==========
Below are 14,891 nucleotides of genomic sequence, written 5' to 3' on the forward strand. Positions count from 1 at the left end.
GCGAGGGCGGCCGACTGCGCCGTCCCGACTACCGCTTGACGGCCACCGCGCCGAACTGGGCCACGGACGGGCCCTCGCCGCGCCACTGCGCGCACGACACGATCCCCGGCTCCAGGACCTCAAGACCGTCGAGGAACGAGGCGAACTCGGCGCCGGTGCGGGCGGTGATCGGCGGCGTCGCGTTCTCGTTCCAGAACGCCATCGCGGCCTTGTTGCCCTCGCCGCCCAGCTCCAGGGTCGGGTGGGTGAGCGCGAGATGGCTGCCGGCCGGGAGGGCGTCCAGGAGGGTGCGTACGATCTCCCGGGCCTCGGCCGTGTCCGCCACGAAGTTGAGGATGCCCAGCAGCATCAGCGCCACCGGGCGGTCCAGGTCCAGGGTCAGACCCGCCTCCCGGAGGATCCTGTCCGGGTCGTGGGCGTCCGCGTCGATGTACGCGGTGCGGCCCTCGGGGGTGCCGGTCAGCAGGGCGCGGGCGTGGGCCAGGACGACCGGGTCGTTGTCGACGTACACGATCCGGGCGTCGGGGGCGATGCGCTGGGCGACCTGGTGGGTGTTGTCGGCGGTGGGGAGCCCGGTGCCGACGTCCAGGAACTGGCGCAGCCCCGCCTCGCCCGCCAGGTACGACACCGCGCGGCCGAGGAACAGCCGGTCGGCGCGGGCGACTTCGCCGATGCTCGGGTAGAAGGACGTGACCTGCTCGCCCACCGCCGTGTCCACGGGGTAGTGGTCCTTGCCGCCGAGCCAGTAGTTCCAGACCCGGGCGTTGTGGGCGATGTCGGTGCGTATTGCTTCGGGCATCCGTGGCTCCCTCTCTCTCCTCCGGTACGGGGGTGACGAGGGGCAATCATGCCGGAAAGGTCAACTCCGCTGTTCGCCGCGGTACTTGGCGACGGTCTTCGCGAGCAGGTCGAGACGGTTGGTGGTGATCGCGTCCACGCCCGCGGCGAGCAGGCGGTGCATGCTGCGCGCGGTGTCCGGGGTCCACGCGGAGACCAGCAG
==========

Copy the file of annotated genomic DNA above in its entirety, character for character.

Below are 14,891 nucleotides of genomic sequence, written 5' to 3' on the forward strand. Positions count from 1 at the left end.
GCGAGGGCGGCCGACTGCGCCGTCCCGACTACCGCTTGACGGCCACCGCGCCGAACTGGGCCACGGACGGGCCCTCGCCGCGCCACTGCGCGCACGACACGATCCCCGGCTCCAGGACCTCAAGACCGTCGAGGAACGAGGCGAACTCGGCGCCGGTGCGGGCGGTGATCGGCGGCGTCGCGTTCTCGTTCCAGAACGCCATCGCGGCCTTGTTGCCCTCGCCGCCCAGCTCCAGGGTCGGGTGGGTGAGCGCGAGATGGCTGCCGGCCGGGAGGGCGTCCAGGAGGGTGCGTACGATCTCCCGGGCCTCGGCCGTGTCCGCCACGAAGTTGAGGATGCCCAGCAGCATCAGCGCCACCGGGCGGTCCAGGTCCAGGGTCAGACCCGCCTCCCGGAGGATCCTGTCCGGGTCGTGGGCGTCCGCGTCGATGTACGCGGTGCGGCCCTCGGGGGTGCCGGTCAGCAGGGCGCGGGCGTGGGCCAGGACGACCGGGTCGTTGTCGACGTACACGATCCGGGCGTCGGGGGCGATGCGCTGGGCGACCTGGTGGGTGTTGTCGGCGGTGGGGAGCCCGGTGCCGACGTCCAGGAACTGGCGCAGCCCCGCCTCGCCCGCCAGGTACGACACCGCGCGGCCGAGGAACAGCCGGTCGGCGCGGGCGACTTCGCCGATGCTCGGGTAGAAGGACGTGACCTGCTCGCCCACCGCCGTGTCCACGGGGTAGTGGTCCTTGCCGCCGAGCCAGTAGTTCCAGACCCGGGCGTTGTGGGCGATGTCGGTGCGTATTGCTTCGGGCATCCGTGGCTCCCTCTCTCTCCTCCGGTACGGGGGTGACGAGGGGCAATCATGCCGGAAAGGTCAACTCCGCTGTTCGCCGCGGTACTTGGCGACGGTCTTCGCGAGCAGGTCGAGACGGTTGGTGGTGATCGCGTCCACGCCCGCGGCGAGCAGGCGGTGCATGCTGCGCGCGGTGTCCGGGGTCCACGCGGAGACCAGCAG